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Strange Meetings: The Poets of the Great War
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Strange Meetings: The Poets of the Great War

4.12  ·  Rating details ·  25 Ratings  ·  8 Reviews
Strange Meetings provides a highly original account of the War Poets of 1914-1918, written through a series of actual encounters, or near-encounters, from Siegfried Sassoon's first, blushing meeting with Rupert Brooke over kidneys and bacon at Eddie Marsh's breakfasts before the war, through famous moments like Sassoon's encouragement of Owen when both are in hospital at t ...more
Hardcover, 288 pages
Published November 4th 2010 by Chatto & Windus (first published November 1st 2010)
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Caroline
Sep 18, 2015 rated it liked it  ·  review of another edition
Shelves: poetry, war
This has the feel of an enthusiast’s book, written for the reader with an interest in the poets of the First World War rather than an academic text, although Ricketts is a professor of English Literature. In the fifteen chapters Harry Ricketts discusses actual meetings and possible meetings between poets such as Sassoon and David Jones and Ivor Gurney and Helen Thomas, Edward Thomas’s widow. It is a synthesis of existing information but saves the general reader from having to do all that reading ...more
Penny
Jan 28, 2013 rated it really liked it
Shelves: ww1
Very good - chapters on different meetings, some real and some imagined. I hadn't realised how linked some of the Soldier Poets lives were.
I know the 'War Poets' are studied extensively at school and this book would be an invaluable resource.
I especially enjoyed the sections where Ricketts mused on what would have happened if some of the soldiers who had died so young on the battlefields had actually managed to escape the sniper's bullet. Would they have gone on to greater things in their writin
...more
Lysergius
Mar 26, 2013 rated it liked it
Although the author tries hard to bring the meetings between the various poets to life it is onlt the well documented meeting between Sassoon and Owen at Craiglockart that really interests. Although the meeting between Captain Sasson and Private Jones is fascinatingly archetypal.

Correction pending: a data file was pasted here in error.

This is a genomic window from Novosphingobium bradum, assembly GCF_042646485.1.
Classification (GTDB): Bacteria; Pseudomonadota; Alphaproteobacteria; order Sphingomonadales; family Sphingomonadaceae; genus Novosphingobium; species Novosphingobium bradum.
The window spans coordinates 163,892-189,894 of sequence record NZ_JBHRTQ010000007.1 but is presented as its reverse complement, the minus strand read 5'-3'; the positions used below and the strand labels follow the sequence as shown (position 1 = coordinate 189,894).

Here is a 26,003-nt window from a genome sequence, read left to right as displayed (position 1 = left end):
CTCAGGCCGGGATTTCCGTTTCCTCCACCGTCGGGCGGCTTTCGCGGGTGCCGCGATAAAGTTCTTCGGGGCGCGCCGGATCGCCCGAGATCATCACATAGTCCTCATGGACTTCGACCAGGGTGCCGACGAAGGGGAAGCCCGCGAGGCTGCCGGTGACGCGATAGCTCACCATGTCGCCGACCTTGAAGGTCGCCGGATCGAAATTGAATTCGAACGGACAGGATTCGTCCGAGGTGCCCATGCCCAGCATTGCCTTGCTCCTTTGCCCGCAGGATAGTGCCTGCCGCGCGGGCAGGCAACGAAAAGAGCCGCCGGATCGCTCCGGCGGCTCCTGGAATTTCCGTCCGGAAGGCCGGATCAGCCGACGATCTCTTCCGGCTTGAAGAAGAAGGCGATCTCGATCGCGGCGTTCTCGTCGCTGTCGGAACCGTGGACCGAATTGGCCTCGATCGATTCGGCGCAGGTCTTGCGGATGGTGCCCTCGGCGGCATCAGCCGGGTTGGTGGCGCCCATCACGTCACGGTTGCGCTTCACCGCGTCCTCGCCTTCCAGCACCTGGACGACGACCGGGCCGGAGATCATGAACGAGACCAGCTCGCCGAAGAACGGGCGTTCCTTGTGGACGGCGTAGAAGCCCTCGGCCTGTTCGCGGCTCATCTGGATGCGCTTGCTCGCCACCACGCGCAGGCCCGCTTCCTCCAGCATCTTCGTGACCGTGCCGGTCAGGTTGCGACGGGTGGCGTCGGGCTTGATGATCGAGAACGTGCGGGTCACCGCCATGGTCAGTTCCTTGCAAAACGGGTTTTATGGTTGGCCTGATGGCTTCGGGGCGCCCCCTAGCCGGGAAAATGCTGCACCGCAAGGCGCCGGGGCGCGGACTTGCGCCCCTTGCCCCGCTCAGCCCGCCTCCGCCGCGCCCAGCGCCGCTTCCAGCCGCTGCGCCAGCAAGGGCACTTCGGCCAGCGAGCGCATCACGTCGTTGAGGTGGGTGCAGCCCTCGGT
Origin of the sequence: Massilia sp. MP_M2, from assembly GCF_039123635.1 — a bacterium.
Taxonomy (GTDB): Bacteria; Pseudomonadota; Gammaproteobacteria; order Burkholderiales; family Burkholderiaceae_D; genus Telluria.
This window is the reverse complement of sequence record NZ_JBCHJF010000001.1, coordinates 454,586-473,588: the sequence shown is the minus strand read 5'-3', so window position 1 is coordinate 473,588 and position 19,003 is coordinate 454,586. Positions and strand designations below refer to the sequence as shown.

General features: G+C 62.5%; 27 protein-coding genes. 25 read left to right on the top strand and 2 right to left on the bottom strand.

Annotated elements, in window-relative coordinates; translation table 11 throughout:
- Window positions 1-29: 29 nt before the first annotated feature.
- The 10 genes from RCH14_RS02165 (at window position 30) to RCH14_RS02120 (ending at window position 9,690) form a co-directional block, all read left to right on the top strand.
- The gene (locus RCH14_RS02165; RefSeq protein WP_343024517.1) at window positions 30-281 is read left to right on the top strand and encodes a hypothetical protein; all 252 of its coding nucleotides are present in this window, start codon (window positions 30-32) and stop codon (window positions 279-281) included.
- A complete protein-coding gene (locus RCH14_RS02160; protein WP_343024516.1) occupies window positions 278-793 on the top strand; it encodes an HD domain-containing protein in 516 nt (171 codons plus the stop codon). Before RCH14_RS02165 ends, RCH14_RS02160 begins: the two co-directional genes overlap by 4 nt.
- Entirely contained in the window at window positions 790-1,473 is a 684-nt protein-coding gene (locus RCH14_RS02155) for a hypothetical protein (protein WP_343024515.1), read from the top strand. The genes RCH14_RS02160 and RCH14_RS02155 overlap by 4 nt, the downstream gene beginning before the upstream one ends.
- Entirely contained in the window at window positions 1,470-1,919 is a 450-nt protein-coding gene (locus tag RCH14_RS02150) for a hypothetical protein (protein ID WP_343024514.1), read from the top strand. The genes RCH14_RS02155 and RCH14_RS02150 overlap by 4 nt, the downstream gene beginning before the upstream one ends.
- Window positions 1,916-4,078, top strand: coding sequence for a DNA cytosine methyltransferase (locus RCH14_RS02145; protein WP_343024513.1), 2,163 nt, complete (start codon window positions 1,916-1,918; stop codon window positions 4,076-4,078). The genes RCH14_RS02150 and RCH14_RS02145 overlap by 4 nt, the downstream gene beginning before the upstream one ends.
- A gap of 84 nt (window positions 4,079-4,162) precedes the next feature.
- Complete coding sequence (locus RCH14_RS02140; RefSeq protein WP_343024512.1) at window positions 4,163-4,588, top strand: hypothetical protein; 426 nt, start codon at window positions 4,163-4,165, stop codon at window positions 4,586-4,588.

What was interesting though were the thumb nail sketches of the lives of the poets after the war up until their deaths.
Mary McCallum
Jan 19, 2014 rated it it was amazing  ·  review of another edition
A wonderful book in its intelligent evocation of the poets, the time they lived and their literary context - I hadn't fully understood the dynamics of the literature of time and the differences between the poets- the way things shifted and changed for these men (and a couple of women) as the war rolled on. I guess I felt they were travelling the same awful path with similar results. I love the way Harry Ricketts imagines the various meetings of these poets, whether it be in the flesh or in a boo ...more
Cally73
Sep 09, 2012 rated it it was amazing
Shelves: ww1
A series of inter-linked essays on actual, vicarious and imagined meetings between poets of the First World War. Very readable, with examples of the poetry mentioned, but not overdone. Very interesting book.
Sarah
Mar 24, 2013 rated it really liked it  ·  review of another edition
What an odd little book. Really interesting despite the tenuous nature of some of the 'meetings'. What it did show really clearly was the close links between many of the key poets of the time and how they were all poets beforehand who developed their work as a result of their war experiences.
Roger Smith
rated it it was amazing
Jun 17, 2016
Julia
rated it it was amazing
May 28, 2012
Samantha Allum
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Apr 13, 2014
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Harry Ricketts studied to Oxford and taught at universities in Hong Kong and the UK before moving to New Zealand in 1981. He is a professor in the English Programme at Victoria University of Wellington and also teaches creative non-fiction in the International Institute of Modern Letters. He has published over 30 books, including biographies, personal essays and collections of poems. He has also c ...more
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